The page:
Phylogeny of the M superhaplogroup inferred from complete mitochondrial genome sequence of Indian specific lineages
© BioMed Central Ltd 2004
Received: 14 December 2004
Published: 23 December 2004
Phylogenetic analysis of human complete mitochondrial DNA sequences has largely contributed to resolving phylogenies and antiquity of different lineages belonging to the majorhaplogroups L, N and M (East-Asian lineages). In the absence of whole mtDNA sequence information of M lineages reported in India that exhibits highest diversity within the sub-continent, the present study was undertaken to provide a detailed analysis of this haplogroup to precisely characterize the lineages and unravel their intricate phylogeny.
The phylogenetic tree constructed from sequencing information of twenty four whole mtDNA genome revealed novel substitutions in the previously defined M2a and M6 lineages. The most striking feature of this phylogenetic tree is the formulation of a new lineage M30, distinguished by the presence of 12007 transition, and comprises of the recently defined M18 and a potential new sub-lineage possessing substitution at 16223 and 16300. M30 further branches into M30a sub-lineage, defined by 15431 and 195A substitution. The age of M30 lineage was estimated at 33,042 YBP, indicating a more recent expansion time than M2 (49,686 YBP). Contradictory to earlier reports, the M5 lineage does not always include a 12477 substitution, and is more appropriately defined by a transversion at 10986A. The phylogenetic tree also identifies a potential new lineage M* with HVSI sequence 16223,16325. No new substitutions were found in M25 and the M3 mt DNA genome could only be tentatively rooted by 16126 mutation. M4 and M*(16251, 16267) lineages could not be resolved distinctly.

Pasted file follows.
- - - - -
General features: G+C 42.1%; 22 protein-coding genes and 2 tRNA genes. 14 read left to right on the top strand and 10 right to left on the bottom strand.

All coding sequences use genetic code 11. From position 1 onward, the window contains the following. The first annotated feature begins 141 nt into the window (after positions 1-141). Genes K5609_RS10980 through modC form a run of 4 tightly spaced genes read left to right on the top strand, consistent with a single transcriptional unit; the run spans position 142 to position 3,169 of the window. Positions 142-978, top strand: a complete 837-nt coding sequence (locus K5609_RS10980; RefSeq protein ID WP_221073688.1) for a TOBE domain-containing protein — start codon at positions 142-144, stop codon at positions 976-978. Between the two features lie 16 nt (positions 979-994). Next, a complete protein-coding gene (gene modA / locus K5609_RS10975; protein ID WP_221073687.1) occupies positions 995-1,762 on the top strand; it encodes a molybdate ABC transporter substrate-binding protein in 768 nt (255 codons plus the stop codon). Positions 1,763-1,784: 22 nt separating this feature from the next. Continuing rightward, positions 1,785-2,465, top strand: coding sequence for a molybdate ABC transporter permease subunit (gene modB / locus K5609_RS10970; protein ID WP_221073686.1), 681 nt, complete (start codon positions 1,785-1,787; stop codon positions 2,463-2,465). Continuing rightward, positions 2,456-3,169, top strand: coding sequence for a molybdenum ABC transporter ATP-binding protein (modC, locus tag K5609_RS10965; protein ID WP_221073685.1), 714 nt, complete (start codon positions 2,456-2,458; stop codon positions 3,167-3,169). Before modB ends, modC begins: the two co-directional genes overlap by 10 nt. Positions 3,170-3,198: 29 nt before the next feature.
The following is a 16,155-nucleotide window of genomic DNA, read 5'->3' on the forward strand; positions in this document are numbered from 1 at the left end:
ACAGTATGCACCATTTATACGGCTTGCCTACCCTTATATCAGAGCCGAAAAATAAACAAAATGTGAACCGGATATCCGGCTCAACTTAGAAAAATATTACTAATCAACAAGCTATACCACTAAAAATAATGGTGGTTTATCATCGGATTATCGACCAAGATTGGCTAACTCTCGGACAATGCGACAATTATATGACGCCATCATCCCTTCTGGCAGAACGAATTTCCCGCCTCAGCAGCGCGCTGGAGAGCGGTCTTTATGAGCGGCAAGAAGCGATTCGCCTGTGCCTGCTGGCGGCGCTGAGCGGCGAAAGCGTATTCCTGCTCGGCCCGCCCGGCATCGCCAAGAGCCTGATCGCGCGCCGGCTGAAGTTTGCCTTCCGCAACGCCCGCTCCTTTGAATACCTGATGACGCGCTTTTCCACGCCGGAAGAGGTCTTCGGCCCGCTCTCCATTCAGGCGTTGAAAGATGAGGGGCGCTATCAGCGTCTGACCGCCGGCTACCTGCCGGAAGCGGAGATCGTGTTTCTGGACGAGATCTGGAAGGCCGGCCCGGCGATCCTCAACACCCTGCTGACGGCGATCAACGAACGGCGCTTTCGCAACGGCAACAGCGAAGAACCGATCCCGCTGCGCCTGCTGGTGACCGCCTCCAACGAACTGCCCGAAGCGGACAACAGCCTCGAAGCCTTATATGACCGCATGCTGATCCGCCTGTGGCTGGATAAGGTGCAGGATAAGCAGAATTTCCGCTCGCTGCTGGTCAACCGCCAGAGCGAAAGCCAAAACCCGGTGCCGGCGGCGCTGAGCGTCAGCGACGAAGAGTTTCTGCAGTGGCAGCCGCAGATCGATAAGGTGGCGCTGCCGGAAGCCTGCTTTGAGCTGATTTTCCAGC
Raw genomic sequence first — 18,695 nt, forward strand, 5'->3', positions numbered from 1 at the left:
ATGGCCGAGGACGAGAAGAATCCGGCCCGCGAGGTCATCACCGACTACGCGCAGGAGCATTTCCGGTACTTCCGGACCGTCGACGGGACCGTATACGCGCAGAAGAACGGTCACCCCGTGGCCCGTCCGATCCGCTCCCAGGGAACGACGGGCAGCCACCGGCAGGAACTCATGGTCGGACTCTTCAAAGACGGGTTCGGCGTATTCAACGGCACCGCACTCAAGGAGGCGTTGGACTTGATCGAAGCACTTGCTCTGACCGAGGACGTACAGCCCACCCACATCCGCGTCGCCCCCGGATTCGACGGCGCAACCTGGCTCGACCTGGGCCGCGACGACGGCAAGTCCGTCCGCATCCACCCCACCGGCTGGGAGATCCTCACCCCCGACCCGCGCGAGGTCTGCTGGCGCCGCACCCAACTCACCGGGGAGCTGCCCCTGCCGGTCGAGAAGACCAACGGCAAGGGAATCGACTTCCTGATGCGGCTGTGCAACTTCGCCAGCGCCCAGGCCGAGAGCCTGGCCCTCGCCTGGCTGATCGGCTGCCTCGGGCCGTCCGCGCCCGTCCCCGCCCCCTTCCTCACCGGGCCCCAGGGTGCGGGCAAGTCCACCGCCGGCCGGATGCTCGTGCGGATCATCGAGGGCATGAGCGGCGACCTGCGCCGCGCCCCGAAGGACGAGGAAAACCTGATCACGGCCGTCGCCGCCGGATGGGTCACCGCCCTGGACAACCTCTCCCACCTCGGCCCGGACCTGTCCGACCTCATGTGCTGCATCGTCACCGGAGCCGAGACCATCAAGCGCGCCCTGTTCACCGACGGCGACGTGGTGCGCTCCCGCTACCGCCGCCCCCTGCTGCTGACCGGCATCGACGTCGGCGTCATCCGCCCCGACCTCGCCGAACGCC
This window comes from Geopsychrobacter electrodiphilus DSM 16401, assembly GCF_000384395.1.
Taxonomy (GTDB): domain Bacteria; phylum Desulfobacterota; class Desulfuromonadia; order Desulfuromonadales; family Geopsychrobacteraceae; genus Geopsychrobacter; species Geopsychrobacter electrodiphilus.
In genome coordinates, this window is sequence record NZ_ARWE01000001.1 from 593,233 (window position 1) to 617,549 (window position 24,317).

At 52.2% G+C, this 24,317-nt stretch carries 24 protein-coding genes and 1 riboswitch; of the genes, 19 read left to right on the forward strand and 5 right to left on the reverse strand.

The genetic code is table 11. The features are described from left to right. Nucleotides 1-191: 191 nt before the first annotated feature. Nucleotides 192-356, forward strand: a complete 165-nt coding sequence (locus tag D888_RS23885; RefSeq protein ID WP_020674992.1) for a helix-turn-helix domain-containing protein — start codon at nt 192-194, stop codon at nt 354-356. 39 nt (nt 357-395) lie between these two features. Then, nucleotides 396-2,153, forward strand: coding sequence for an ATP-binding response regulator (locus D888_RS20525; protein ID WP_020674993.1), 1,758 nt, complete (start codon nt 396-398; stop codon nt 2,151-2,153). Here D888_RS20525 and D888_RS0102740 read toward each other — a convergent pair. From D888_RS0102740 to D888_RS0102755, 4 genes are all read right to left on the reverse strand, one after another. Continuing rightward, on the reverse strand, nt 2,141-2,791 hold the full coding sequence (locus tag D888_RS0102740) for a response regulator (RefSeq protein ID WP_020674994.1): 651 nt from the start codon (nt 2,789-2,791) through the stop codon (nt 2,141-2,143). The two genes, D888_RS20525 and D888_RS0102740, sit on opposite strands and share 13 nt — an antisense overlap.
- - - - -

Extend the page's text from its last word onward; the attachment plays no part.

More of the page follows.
This study describes seven new basal mutations and fourteen lineages that substantially contribute to the present understanding of superhaplogroup M. The phylogenetic tree supported by median-joining network helps in distinctly identifying the genetic relation between different M lineages that could not be achieved solely by control region sequence information. Although high control region diversity has been reported in the different M lineages distributed in India, complete sequencing of M* and defined lineages suggests that these mt DNA genomes emerged from a limited number of branches arising from the M trunk.